Next, I turned over the picture framed art and added pallet legs.
At first, I thought I would keep the framed art inside (later, I ended up removing it!).
Each leg would be created by adding two pieces of pallet wood at each corner of the frame.
But the frame chipped when I tried to screw on legs, exposing the wooden center. Totally my fault!
I knew I’d have to move the legs in so the screws would have more to grasp onto.
So I moved the legs in, added some wood glue first, then screwed them to the frame.
You’ll also need a nailer or a hammer and nails to secure the two boards together to create a right angle.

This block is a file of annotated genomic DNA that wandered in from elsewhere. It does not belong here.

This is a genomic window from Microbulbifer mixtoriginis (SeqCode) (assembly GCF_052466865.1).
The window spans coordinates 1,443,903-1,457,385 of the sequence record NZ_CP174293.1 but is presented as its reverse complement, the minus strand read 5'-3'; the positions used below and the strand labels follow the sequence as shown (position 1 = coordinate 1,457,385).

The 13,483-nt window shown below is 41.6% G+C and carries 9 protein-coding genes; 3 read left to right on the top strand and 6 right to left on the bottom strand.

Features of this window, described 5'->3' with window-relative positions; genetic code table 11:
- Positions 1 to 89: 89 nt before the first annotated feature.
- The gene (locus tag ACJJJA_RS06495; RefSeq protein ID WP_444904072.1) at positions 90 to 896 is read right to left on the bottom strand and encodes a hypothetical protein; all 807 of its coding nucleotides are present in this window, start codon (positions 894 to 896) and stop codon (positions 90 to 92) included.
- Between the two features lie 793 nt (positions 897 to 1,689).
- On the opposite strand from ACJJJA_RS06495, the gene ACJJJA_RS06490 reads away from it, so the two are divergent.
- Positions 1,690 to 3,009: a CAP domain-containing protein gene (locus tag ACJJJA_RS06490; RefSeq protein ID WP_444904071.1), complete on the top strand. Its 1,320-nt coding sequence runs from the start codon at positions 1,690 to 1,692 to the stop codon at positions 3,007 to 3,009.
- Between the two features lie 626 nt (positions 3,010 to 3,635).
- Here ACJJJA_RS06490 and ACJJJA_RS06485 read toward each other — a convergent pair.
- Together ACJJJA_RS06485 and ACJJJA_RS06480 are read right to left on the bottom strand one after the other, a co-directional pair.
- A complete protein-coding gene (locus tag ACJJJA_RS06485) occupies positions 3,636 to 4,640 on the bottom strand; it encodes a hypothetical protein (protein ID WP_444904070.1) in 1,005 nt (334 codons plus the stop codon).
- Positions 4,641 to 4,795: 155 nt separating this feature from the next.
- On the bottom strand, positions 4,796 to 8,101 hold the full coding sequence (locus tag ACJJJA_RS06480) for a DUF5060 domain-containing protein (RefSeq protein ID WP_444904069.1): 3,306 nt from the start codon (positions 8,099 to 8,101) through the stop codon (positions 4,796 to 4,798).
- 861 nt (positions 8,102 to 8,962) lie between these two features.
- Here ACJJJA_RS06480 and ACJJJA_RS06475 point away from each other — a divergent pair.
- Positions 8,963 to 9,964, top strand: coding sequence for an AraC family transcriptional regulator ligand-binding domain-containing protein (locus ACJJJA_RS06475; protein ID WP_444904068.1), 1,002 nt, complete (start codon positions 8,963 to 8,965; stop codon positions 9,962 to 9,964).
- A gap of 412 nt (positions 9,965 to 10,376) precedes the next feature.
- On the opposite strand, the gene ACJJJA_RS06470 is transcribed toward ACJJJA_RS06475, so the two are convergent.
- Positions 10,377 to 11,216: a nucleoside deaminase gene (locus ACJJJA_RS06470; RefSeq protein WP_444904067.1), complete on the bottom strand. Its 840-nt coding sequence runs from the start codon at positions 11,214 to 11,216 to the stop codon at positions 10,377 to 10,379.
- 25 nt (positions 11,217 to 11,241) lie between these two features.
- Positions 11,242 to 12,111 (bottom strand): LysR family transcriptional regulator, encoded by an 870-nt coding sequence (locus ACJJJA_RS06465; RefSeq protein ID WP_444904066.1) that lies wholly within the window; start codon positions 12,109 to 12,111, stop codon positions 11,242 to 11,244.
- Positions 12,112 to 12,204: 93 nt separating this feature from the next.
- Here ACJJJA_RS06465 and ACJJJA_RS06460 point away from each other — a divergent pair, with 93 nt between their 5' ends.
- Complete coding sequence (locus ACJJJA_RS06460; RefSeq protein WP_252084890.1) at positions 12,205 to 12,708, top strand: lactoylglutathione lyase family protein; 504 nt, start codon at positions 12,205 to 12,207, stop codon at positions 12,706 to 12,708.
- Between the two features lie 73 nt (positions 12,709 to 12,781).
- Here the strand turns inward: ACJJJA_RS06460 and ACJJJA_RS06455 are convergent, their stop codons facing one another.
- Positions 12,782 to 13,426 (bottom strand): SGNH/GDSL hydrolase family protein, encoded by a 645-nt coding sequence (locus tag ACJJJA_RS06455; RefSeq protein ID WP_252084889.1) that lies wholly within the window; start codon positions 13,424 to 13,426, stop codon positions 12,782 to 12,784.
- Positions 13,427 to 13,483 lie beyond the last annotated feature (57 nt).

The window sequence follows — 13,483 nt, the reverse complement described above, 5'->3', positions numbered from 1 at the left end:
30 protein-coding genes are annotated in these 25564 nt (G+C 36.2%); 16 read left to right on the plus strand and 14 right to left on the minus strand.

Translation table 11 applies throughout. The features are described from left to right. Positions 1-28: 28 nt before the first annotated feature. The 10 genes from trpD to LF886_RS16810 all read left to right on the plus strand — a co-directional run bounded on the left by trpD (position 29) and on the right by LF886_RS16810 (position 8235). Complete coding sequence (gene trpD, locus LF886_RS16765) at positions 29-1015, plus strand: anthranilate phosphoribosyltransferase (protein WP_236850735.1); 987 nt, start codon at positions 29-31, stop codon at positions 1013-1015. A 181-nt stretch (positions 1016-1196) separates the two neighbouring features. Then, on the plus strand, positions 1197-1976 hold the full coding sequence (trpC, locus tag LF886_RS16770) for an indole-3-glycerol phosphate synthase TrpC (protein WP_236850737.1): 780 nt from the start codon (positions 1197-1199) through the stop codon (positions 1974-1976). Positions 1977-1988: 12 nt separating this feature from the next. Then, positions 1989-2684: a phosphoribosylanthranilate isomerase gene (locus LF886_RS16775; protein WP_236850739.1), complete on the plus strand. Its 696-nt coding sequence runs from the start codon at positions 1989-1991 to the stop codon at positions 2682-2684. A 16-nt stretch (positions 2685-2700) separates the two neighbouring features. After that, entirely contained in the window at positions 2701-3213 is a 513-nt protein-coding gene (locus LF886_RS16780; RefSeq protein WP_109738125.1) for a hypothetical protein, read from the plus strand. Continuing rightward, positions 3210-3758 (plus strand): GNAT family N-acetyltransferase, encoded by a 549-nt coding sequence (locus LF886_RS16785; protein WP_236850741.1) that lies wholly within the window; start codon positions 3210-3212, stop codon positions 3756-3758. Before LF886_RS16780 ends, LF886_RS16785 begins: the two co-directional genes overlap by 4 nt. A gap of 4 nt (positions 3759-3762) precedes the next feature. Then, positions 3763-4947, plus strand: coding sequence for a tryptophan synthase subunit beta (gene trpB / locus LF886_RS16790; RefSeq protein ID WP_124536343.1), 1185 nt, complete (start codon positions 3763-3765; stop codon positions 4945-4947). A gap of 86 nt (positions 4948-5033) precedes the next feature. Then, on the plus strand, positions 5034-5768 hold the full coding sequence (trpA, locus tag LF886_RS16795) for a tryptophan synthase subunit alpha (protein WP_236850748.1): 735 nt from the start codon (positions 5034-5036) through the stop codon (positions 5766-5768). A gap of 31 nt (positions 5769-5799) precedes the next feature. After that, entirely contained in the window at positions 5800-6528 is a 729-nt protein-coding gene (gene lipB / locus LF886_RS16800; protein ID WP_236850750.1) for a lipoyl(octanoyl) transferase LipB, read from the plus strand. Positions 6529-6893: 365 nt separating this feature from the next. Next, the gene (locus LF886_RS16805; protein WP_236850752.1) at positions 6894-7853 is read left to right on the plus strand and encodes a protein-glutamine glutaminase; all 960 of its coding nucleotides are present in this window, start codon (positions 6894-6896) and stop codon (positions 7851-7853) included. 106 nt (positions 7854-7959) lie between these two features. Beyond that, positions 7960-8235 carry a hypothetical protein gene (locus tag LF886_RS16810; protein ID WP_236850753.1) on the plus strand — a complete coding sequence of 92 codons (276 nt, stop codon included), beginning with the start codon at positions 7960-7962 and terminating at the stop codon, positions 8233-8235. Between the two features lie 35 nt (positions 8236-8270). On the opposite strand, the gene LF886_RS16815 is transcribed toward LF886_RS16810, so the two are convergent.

Maybe this will work, after all!
Later, I realized I didn’t want the printed canvas attached, so I unscrewed it from the frame.
This is what the frame looked like with all the legs attached.
Now I had to figure out what to do for the top!
Creating an Upcycled Coffee Table Top
Here’s where this project gets even more interesting! 🙂
So this coming October I’m participating in a Style Challenge. I’m talking pumpkins…door decorations…the works! (I’m so excited about it!).
And some of those ceramic luminaire pumpkins were shipped to me like this, to protect them from breaking:
So why let this pallet wood go to waste?!
While I was working on this upcycled coffee table using a picture frame, I realized that the ledge of the picture frame was perfect for laying planks of this other pallet wood from the luminaire pumpkins!
I loved that the shipping pallets have black stamps on them.
I wanted the coffee table to have a rustic look.
This was perfect!
So I cut these down to size in order to fit across the top of the upcycled coffee table.